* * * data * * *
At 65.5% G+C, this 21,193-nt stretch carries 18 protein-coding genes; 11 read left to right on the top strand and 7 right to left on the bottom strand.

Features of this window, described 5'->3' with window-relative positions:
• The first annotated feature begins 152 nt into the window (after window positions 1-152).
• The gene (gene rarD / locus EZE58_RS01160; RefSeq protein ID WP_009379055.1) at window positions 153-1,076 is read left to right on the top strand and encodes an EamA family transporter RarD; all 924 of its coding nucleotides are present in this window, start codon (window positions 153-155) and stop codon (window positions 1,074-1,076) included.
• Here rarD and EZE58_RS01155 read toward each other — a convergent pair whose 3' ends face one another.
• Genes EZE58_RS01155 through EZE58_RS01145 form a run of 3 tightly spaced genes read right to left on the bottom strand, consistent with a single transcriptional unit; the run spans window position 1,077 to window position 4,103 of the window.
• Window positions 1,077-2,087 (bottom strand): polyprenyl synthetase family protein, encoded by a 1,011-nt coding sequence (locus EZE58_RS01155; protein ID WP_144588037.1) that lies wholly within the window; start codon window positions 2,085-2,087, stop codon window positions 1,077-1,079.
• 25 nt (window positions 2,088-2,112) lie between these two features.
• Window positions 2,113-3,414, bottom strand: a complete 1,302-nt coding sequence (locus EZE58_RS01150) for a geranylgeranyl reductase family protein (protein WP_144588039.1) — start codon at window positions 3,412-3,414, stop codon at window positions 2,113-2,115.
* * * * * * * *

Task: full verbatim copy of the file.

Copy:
At 65.5% G+C, this 21,193-nt stretch carries 18 protein-coding genes; 11 read left to right on the top strand and 7 right to left on the bottom strand.

Features of this window, described 5'->3' with window-relative positions:
• The first annotated feature begins 152 nt into the window (after window positions 1-152).
• The gene (gene rarD / locus EZE58_RS01160; RefSeq protein ID WP_009379055.1) at window positions 153-1,076 is read left to right on the top strand and encodes an EamA family transporter RarD; all 924 of its coding nucleotides are present in this window, start codon (window positions 153-155) and stop codon (window positions 1,074-1,076) included.
• Here rarD and EZE58_RS01155 read toward each other — a convergent pair whose 3' ends face one another.
• Genes EZE58_RS01155 through EZE58_RS01145 form a run of 3 tightly spaced genes read right to left on the bottom strand, consistent with a single transcriptional unit; the run spans window position 1,077 to window position 4,103 of the window.
• Window positions 1,077-2,087 (bottom strand): polyprenyl synthetase family protein, encoded by a 1,011-nt coding sequence (locus EZE58_RS01155; protein ID WP_144588037.1) that lies wholly within the window; start codon window positions 2,085-2,087, stop codon window positions 1,077-1,079.
• 25 nt (window positions 2,088-2,112) lie between these two features.
• Window positions 2,113-3,414, bottom strand: a complete 1,302-nt coding sequence (locus EZE58_RS01150) for a geranylgeranyl reductase family protein (protein WP_144588039.1) — start codon at window positions 3,412-3,414, stop codon at window positions 2,113-2,115.